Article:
The University of Surrey is inviting parents and carers of children or young people with PWS to take part in a research project. 

This project forms part of the Cerebra Network for Neurodevelopmental Disorders’ multi-site research collaboration across University of Birmingham, Aston University, University of Surrey, and University of Warwick. 

The research focuses on understanding how individuals with genetic syndromes process social information from the world around them, if this differs from typical development, and whether this is related to the presentation of autistic traits. This research is funded by Cerebra and the Faculty of Health and Medical Sciences, University of Surrey.  

What is this particular study about? 

This study is interested in finding out how individuals with Prader-Willi syndrome process and understand social information such as faces, eyes and emotions. The research team would also like to know how social information processing relates to observable social behaviour skills that are central to navigating day to day interactions in individuals with Prader-Willi syndrome.  

Since some individuals with Prader-Willi syndrome also meet the criteria for autism, the researchers are also interested in whether individuals with PWS with and without autism process social information in a way that is similar to or different from autistic individuals without a genetic syndrome.  

It is hoped that this work will lead to improved understanding of the social-cognitive strengths and difficulties that are characteristic of individuals with Prader-Willi syndrome, those with other genetic syndromes associated with intellectual disability and autistic individuals with and without a genetic syndrome.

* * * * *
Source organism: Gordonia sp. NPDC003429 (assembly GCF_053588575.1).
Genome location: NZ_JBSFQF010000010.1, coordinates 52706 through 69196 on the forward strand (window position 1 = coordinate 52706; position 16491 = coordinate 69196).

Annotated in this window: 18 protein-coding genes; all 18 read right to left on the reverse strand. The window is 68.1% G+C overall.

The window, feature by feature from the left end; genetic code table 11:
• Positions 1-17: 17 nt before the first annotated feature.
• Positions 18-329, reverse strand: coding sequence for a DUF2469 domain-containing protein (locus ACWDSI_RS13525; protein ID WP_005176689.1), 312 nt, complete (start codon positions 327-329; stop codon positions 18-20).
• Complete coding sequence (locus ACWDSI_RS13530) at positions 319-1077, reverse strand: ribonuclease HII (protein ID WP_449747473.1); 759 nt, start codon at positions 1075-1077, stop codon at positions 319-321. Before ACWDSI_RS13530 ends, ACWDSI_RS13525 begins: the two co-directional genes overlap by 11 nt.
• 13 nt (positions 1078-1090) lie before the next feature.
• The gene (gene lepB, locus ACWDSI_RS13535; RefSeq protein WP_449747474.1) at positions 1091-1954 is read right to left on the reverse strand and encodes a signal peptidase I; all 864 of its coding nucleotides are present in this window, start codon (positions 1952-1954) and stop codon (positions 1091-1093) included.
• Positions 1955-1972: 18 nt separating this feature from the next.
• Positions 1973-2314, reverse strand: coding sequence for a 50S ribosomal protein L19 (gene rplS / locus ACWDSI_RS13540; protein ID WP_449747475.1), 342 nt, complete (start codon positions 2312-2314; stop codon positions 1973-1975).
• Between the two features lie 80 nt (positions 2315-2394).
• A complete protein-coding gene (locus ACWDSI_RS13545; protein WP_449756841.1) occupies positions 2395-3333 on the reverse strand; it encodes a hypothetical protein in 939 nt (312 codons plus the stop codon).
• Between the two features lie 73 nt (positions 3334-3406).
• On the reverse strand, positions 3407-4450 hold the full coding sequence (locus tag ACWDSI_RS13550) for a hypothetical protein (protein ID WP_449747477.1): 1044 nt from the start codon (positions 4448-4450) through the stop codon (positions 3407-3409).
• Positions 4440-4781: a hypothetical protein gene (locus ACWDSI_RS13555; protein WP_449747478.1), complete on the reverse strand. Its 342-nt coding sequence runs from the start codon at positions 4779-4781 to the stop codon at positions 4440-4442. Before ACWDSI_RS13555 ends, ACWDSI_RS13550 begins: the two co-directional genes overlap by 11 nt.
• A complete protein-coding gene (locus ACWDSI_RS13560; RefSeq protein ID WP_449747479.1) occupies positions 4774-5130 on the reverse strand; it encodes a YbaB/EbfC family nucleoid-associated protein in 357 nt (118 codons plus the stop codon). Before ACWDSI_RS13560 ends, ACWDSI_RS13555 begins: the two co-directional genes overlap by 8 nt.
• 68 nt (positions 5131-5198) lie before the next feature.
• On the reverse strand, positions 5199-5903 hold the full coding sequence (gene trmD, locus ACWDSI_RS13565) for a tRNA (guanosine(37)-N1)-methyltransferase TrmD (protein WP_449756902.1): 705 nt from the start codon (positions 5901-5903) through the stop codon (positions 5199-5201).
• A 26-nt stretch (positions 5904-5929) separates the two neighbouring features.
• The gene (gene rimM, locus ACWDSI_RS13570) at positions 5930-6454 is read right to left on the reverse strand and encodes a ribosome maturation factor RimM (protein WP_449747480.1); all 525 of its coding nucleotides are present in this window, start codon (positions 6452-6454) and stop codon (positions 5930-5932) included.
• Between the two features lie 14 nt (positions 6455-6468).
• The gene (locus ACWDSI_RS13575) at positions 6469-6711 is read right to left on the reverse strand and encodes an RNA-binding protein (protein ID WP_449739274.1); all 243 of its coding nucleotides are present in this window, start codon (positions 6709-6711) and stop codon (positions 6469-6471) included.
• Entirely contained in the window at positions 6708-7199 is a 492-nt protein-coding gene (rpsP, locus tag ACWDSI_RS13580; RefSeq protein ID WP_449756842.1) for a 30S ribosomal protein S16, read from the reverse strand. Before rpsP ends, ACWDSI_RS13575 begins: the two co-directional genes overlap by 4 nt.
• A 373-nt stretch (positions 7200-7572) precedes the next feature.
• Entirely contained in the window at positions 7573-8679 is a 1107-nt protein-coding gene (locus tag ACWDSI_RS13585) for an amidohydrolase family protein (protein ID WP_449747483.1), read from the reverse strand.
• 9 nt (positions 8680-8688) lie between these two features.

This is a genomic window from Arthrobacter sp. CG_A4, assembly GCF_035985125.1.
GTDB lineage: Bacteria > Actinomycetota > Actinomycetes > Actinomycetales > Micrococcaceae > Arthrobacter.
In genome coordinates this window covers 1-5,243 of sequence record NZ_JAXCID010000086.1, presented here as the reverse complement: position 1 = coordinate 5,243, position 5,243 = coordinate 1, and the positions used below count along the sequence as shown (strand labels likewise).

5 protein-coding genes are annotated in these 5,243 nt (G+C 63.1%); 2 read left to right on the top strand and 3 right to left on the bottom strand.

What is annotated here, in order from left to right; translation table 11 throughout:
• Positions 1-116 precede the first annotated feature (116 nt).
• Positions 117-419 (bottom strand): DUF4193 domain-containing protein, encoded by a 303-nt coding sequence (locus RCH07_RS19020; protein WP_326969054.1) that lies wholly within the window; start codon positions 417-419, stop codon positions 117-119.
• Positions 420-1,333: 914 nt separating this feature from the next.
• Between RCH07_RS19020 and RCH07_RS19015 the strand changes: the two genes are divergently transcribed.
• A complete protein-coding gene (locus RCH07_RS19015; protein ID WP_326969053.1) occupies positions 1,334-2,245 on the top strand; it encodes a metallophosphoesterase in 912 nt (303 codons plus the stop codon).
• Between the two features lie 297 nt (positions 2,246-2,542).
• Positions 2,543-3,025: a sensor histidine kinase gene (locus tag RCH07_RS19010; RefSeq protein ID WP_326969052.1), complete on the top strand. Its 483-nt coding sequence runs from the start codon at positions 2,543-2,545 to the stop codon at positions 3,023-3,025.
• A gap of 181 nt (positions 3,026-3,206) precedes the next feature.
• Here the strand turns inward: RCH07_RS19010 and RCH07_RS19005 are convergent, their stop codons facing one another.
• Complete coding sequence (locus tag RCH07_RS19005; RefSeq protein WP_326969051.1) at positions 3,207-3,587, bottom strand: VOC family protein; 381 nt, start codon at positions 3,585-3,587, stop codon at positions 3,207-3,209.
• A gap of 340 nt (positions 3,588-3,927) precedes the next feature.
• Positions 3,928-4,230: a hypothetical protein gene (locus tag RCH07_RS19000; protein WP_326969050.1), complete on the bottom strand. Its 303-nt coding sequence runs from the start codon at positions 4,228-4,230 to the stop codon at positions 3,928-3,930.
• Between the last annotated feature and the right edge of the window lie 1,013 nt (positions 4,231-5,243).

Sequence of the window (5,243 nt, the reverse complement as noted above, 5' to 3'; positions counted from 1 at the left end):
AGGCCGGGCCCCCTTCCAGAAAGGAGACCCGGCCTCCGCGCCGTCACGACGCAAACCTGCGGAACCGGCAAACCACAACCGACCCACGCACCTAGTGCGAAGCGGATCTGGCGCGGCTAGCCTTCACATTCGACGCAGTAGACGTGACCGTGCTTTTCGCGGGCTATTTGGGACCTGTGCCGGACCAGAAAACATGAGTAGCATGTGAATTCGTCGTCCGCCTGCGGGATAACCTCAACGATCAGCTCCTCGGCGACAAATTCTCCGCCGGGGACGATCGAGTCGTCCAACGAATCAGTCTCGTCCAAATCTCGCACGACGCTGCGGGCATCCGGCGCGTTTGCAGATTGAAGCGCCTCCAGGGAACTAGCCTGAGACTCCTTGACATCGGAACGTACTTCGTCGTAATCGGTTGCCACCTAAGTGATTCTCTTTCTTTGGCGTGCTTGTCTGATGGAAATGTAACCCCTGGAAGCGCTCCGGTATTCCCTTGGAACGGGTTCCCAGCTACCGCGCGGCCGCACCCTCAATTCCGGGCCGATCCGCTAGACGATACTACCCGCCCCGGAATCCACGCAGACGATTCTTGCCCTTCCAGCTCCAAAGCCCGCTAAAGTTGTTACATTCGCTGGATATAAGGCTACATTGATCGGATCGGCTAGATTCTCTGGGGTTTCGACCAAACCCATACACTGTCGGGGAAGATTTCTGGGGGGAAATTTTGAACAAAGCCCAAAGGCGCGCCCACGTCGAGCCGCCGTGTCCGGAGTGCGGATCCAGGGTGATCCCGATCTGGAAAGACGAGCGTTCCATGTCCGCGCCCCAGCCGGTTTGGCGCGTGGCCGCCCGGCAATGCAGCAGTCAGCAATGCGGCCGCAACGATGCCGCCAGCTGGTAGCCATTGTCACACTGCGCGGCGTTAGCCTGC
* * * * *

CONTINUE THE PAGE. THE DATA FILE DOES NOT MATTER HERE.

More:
The research team is looking for children and young people with Prader-Willi syndrome (with and without autism), aged 4-19 years old.  

What does the research involve?  

• Tasks and activities that demonstrate a person’s social skills, verbal, and non-verbal abilities. 

• Eye-tracking assessments which show where an individual is looking on a screen, providing information about what that individual finds interesting.  

• Parents will be asked to fill out some questionnaires and complete an interview over the phone

Testing will be completed remotely wherever possible. Remote testing sessions can be conducted over multiple short test sessions. Overall, the whole study will take approximately two to three hours to complete, although may take longer to account for rest breaks for children taking part. The team will try to complete any face-to-face testing within one visit.  

How to get involved 

Please contact Lauren Jenner at for further information, including if you have any questions or would like to discuss the study in more detail. 

The research team will arrange at appointment at your convenience and plan to meet families before or after the IPWSO conference while they are in Ireland. Researchers will be adhering to COVID-safe guidelines.